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Thread summary:

FOX News Business Block, CNBC out of touch with Main street obsessed with Wall Street, looking for other sources for financial information

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Old 10-28-2007, 12:22 AM
 
3,567 posts, read 7,532,041 times
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The problem is that the overwhelming majority of the Financial Media have absolutely no understanding whatsoever of the economics of finance.

What they understand is how people will behave with respect to the basics, like "Stock goes up, Mr. Broker will sell." Or sometimes, "Stock goes up, Famous Mr. Broker says subprimes in crisis!"

The sad fact of the matter is that most of Wallstreet also does not understand anything about... anything. What they know is the financial equivalent of pop culture junkets: "Like, Britney could lose her kids! Omg!" relates directly to, "Like, I have a portfolio that isn't diversified beyond real estate, and the WSJ totally dissed these options! Omg!"

I've worked with these people, I've worked among them, and I've audited several. Wall Street is not about knowledge, it's only about turning a profit. The decisions you see there are not based on rational planning for longterm benefit; it's "how can we make money right now". The most glaring evidence I have is the recent subprime crisis. Does Wall Street care? Hell no. They bundled those options off to sell to European banks, they collected their fees. That's what they do. Theirs is not the business of buying and selling to build a foundation, as everyone in the world thinks financial investors do, but buying and selling just to buy and sell.

I think what irritates me most is this constant insistence that things are peachy keen. I literally argued until I was blue in the face with some idiot from Wall Street concerning gas prices. "Oh," he told me, "I've read the reports and the average American does not spend more than $1,000 on gas every year. This gas problem is really nothing." I have several friends who drive and they can attest to spending far more than $1,000 on gas per year, and I mean on fuel efficient vehicles. But because he had read the special report, written by the special economist in his special position on special Wall Street, it could not possibly be wrong.

And really, New Yorkers are famously in touch with the rest of the nation
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Old 10-28-2007, 01:02 PM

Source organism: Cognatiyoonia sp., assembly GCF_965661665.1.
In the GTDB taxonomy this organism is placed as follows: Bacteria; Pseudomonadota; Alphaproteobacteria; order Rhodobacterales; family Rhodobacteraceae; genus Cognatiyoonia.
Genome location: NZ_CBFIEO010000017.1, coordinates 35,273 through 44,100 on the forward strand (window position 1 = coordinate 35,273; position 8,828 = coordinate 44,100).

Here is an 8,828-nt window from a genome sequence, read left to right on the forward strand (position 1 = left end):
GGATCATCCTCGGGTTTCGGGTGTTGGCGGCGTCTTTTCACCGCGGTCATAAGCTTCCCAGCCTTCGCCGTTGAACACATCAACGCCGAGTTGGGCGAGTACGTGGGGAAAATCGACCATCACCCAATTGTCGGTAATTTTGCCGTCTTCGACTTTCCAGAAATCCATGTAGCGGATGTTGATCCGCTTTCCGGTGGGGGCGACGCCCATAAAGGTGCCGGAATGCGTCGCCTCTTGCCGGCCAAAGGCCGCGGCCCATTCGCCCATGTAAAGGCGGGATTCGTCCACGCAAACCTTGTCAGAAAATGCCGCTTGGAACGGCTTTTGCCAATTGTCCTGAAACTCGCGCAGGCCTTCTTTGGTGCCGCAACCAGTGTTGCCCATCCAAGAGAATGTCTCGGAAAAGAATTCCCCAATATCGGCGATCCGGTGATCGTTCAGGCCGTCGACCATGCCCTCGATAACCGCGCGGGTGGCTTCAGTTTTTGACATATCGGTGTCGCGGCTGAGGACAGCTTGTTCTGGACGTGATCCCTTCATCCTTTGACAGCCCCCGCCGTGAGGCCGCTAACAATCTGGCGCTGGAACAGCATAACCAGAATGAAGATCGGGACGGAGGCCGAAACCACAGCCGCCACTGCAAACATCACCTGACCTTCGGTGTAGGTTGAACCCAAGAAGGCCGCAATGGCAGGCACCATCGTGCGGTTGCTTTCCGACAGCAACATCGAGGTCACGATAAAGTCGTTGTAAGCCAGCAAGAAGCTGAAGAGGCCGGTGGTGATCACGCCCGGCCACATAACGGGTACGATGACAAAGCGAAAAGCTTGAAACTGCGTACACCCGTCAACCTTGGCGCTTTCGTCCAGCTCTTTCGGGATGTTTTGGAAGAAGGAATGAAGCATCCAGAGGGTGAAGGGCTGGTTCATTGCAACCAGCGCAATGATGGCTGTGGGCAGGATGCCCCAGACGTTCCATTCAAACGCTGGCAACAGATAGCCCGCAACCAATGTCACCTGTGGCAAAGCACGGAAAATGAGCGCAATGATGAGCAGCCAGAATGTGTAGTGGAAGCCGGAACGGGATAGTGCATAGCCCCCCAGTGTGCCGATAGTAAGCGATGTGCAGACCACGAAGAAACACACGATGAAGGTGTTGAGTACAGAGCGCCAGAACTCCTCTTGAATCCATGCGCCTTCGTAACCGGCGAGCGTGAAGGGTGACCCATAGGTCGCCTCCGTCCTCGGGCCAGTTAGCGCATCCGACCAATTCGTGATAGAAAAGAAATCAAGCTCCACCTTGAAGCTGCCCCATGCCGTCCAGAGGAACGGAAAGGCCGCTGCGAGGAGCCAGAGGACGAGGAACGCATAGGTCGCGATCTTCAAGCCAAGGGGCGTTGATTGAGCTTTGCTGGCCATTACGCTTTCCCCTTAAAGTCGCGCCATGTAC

Location: Los Angeles, Ca
2,884 posts, read 5,052,033 times
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Something else that drives me up the wall about Wall Streeters and high holy "experts" that seem to have all the answers is the belief in the efficient market hypothesis and that it's impossible to beat the market except for luck.

A. I always wonder, have you ever polled every trader/investor in America to see if it was true. Sure most people will fail and only match the market or earn less.

B. I had finance professors that would argue until they were out of breath that the Buffett's, Peter Lynchs of the worlds are just lucky, like flipping a coin 10,000 times, landing heads.

Sure they are rare. But that'd be like following baseball and believing that 500 home run hitters are lucky. Just because most people don't accomplish it, it doesn't invalidate the ones that do.

In sports or in any other profession, everyone seems to love the high achievers. No one thinks Jordan or Tiger Woods are just "lucky". In the Wall Street world, it seems like there's a real disdain for any high achiever, they aren't treated the same way at all vs other professions.

C. Alot of talk about beating the market doesn't translate to peoples own situations. Most people dont have to beat the market every year for 20 years to feel good. Dollar amounts matter more than arbitrary cut offs.

The "special reports" from "special economists" and from "special firms" are almost treated like words from God. "I was wrong" is something you wont hear much on t.v..
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Old 10-29-2007, 08:47 PM
 
3,567 posts, read 7,532,041 times
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Originally Posted by John23 View Post

The "special reports" from "special economists" and from "special firms" are almost treated like words from God. "I was wrong" is something you wont hear much on t.v..
No, it's not, but have you ever noticed how reports with titles like "Housing in crisis!" are almost always followed immediately in any financial journal with another article like, "Housing market healthiest in twenty years!"? It's worthy of an eyeroll.
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